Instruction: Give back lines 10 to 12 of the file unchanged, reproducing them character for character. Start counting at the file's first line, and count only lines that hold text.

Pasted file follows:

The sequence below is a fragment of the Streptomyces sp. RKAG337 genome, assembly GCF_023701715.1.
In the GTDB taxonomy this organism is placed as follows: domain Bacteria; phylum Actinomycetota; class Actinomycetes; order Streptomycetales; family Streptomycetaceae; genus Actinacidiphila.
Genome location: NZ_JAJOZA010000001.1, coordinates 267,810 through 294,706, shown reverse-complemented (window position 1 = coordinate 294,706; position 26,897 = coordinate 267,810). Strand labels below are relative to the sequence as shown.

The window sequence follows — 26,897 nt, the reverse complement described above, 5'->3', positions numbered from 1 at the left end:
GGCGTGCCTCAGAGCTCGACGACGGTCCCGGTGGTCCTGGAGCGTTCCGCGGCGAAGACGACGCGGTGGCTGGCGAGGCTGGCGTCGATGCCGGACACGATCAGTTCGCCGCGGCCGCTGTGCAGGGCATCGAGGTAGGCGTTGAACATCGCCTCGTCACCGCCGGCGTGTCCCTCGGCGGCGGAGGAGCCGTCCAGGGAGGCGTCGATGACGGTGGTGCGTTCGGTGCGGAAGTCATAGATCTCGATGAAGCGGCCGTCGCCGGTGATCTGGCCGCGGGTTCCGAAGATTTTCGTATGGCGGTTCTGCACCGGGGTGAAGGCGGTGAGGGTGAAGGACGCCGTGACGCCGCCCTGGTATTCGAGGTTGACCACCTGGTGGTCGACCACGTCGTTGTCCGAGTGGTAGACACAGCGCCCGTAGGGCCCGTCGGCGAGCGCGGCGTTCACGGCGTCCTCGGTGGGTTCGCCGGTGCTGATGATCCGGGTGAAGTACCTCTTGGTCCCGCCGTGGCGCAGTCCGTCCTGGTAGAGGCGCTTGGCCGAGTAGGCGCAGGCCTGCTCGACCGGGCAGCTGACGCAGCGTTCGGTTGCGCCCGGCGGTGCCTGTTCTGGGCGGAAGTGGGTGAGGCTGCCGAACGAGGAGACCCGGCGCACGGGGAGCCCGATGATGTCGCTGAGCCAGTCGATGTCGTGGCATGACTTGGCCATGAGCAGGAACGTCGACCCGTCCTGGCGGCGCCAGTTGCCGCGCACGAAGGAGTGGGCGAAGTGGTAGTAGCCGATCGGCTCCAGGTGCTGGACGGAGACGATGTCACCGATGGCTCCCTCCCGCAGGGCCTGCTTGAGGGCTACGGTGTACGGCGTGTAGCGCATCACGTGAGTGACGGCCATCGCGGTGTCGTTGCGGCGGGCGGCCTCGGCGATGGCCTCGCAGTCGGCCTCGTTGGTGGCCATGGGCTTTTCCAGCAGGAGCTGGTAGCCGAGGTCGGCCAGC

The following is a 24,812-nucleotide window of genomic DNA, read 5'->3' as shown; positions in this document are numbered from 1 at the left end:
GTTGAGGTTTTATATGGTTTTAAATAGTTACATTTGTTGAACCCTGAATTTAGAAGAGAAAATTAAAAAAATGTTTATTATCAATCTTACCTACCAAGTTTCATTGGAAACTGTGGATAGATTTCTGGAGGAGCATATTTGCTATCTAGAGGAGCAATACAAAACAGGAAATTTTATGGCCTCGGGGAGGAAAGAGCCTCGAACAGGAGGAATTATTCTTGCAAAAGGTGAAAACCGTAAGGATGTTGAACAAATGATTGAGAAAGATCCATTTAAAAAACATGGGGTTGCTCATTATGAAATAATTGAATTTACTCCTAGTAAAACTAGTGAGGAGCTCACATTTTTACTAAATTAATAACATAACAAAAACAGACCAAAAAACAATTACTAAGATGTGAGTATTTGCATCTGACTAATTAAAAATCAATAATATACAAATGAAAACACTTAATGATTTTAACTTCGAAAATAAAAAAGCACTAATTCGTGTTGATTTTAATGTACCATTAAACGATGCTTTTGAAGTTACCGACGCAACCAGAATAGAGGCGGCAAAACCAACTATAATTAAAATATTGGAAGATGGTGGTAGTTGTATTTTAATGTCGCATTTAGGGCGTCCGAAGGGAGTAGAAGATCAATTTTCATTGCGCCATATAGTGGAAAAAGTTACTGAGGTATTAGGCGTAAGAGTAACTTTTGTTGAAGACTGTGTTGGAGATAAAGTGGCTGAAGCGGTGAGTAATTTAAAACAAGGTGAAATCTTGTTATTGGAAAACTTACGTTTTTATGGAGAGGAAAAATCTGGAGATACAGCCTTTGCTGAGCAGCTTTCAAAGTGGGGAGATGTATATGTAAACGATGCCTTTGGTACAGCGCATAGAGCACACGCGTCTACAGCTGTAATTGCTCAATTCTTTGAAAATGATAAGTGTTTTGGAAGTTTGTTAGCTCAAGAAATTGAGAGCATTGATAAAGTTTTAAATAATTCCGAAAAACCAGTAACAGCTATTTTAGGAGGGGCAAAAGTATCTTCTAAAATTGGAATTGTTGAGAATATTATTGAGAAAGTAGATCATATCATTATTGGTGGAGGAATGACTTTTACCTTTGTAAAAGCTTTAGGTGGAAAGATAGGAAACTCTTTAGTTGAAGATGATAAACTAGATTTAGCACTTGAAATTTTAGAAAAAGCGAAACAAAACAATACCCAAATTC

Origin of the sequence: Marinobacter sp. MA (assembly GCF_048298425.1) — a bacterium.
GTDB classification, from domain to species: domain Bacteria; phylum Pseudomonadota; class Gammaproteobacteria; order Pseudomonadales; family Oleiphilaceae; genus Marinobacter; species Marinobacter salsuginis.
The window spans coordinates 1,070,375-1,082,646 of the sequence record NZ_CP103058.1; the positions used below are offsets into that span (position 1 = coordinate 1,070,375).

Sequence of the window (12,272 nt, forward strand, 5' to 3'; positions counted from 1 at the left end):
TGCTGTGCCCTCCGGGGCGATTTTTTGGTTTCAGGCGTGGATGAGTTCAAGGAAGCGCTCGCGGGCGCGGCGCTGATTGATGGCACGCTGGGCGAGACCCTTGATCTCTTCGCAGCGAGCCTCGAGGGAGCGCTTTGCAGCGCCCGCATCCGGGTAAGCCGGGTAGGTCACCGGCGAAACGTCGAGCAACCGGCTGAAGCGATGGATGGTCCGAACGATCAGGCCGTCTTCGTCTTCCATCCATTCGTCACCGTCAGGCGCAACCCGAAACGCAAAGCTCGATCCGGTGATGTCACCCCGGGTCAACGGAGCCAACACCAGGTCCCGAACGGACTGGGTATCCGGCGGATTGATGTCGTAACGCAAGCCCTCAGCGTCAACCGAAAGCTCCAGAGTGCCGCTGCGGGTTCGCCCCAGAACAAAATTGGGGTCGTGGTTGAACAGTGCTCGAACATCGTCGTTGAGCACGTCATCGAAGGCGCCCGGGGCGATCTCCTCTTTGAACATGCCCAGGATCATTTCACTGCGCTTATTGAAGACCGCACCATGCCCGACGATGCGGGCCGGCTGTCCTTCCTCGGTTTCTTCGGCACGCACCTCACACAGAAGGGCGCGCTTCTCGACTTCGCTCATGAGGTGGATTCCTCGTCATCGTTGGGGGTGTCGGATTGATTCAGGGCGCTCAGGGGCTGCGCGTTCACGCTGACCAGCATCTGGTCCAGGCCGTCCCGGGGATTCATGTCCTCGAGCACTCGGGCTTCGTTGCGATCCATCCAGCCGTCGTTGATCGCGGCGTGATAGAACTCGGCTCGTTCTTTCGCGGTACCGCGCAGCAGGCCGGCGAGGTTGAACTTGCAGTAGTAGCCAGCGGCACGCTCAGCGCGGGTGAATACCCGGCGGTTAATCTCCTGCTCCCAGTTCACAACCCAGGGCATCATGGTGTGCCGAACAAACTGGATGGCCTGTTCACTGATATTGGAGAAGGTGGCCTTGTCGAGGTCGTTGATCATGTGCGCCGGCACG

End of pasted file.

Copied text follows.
The window spans coordinates 1,070,375-1,082,646 of the sequence record NZ_CP103058.1; the positions used below are offsets into that span (position 1 = coordinate 1,070,375).

Sequence of the window (12,272 nt, forward strand, 5' to 3'; positions counted from 1 at the left end):
TGCTGTGCCCTCCGGGGCGATTTTTTGGTTTCAGGCGTGGATGAGTTCAAGGAAGCGCTCGCGGGCGCGGCGCTGATTGATGGCACGCTGGGCGAGACCCTTGATCTCTTCGCAGCGAGCCTCGAGGGAGCGCTTTGCAGCGCCCGCATCCGGGTAAGCCGGGTAGGTCACCGGCGAAACGTCGAGCAACCGGCTGAAGCGATGGATGGTCCGAACGATCAGGCCGTCTTCGTCTTCCATCCATTCGTCACCGTCAGGCGCAACCCGAAACGCAAAGCTCGATCCGGTGATGTCACCCCGGGTCAACGGAGCCAACACCAGGTCCCGAACGGACTGGGTATCCGGCGGATTGATGTCGTAACGCAAGCCCTCAGCGTCAACCGAAAGCTCCAGAGTGCCGCTGCGGGTTCGCCCCAGAACAAAATTGGGGTCGTGGTTGAACAGTGCTCGAACATCGTCGTTGAGCACGTCATCGAAGGCGCCCGGGGCGATCTCCTCTTTGAACATGCCCAGGATCATTTCACTGCGCTTATTGAAGACCGCACCATGCCCGACGATGCGGGCCGGCTGTCCTTCCTCGGTTTCTTCGGCACGCACCTCACACAGAAGGGCGCGCTTCTCGACTTCGCTCATGAGGTGGATTCCTCGTCATCGTTGGGGGTGTCGGATTGATTCAGGGCGCTCAGGGGCTGCGCGTTCACGCTGACCAGCATCTGGTCCAGGCCGTCCCGGGGATTCATGTCCTCGAGCACTCGGGCTTCGTTGCGATCCATCCAGCCGTCGTTGATCGCGGCGTGATAGAACTCGGCTCGTTCTTTCGCGGTACCGCGCAGCAGGCCGGCGAGGTTGAACTTGCAGTAGTAGCCAGCGGCACGCTCAGCGCGGGTGAATACCCGGCGGTTAATCTCCTGCTCCCAGTTCACAACCCAGGGCATCATGGTGTGCCGAACAAACTGGATGGCCTGTTCACTGATATTGGAGAAGGTGGCCTTGTCGAGGTCGTTGATCATGTGCGCCGGCACG